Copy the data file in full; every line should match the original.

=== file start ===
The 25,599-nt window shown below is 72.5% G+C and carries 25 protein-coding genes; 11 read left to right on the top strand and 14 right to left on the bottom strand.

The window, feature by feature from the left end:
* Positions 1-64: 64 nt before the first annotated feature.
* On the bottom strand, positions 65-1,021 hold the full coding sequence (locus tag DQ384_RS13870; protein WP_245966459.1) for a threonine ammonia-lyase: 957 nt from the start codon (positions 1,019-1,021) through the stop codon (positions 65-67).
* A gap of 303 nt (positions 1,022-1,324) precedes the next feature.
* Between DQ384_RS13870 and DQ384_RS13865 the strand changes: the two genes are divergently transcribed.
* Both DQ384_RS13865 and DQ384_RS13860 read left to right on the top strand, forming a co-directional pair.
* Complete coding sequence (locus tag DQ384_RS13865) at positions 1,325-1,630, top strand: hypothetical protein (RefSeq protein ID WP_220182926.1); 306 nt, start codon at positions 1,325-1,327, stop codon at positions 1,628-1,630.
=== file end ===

The 25,599-nt window shown below is 72.5% G+C and carries 25 protein-coding genes; 11 read left to right on the top strand and 14 right to left on the bottom strand.

The window, feature by feature from the left end:
* Positions 1-64: 64 nt before the first annotated feature.
* On the bottom strand, positions 65-1,021 hold the full coding sequence (locus tag DQ384_RS13870; protein WP_245966459.1) for a threonine ammonia-lyase: 957 nt from the start codon (positions 1,019-1,021) through the stop codon (positions 65-67).
* A gap of 303 nt (positions 1,022-1,324) precedes the next feature.
* Between DQ384_RS13870 and DQ384_RS13865 the strand changes: the two genes are divergently transcribed.
* Both DQ384_RS13865 and DQ384_RS13860 read left to right on the top strand, forming a co-directional pair.
* Complete coding sequence (locus tag DQ384_RS13865) at positions 1,325-1,630, top strand: hypothetical protein (RefSeq protein ID WP_220182926.1); 306 nt, start codon at positions 1,325-1,327, stop codon at positions 1,628-1,630.